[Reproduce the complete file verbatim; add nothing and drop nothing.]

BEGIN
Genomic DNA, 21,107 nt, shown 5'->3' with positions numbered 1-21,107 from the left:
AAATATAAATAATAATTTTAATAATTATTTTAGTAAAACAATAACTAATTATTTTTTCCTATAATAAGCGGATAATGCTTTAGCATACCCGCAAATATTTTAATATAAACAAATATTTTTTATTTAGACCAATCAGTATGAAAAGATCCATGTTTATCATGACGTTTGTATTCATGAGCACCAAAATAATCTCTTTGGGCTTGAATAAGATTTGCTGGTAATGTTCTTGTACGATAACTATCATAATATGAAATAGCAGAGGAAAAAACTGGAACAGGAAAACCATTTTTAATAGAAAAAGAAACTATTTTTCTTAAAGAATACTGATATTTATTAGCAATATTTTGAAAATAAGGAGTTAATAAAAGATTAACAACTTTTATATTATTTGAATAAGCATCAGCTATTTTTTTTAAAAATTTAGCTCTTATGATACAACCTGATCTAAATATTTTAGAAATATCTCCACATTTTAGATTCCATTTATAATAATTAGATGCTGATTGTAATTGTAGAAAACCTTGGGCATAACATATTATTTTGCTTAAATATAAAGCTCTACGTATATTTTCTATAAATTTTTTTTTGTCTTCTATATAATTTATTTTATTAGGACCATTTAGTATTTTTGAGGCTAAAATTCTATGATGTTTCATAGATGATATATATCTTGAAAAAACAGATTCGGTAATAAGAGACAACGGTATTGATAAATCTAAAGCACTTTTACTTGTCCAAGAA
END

Genomic DNA, 21,107 nt, shown 5'->3' with positions numbered 1-21,107 from the left:
AAATATAAATAATAATTTTAATAATTATTTTAGTAAAACAATAACTAATTATTTTTTCCTATAATAAGCGGATAATGCTTTAGCATACCCGCAAATATTTTAATATAAACAAATATTTTTTATTTAGACCAATCAGTATGAAAAGATCCATGTTTATCATGACGTTTGTATTCATGAGCACCAAAATAATCTCTTTGGGCTTGAATAAGATTTGCTGGTAATGTTCTTGTACGATAACTATCATAATATGAAATAGCAGAGGAAAAAACTGGAACAGGAAAACCATTTTTAATAGAAAAAGAAACTATTTTTCTTAAAGAATACTGATATTTATTAGCAATATTTTGAAAATAAGGAGTTAATAAAAGATTAACAACTTTTATATTATTTGAATAAGCATCAGCTATTTTTTTTAAAAATTTAGCTCTTATGATACAACCTGATCTAAATATTTTAGAAATATCTCCACATTTTAGATTCCATTTATAATAATTAGATGCTGATTGTAATTGTAGAAAACCTTGGGCATAACATATTATTTTGCTTAAATATAAAGCTCTACGTATATTTTCTATAAATTTTTTTTTGTCTTCTATATAATTTATTTTATTAGGACCATTTAGTATTTTTGAGGCTAAAATTCTATGATGTTTCATAGATGATATATATCTTGAAAAAACAGATTCGGTAATAAGAGACAACGGTATTGATAAATCTAAAGCACTTTTACTTGTCCAAGAA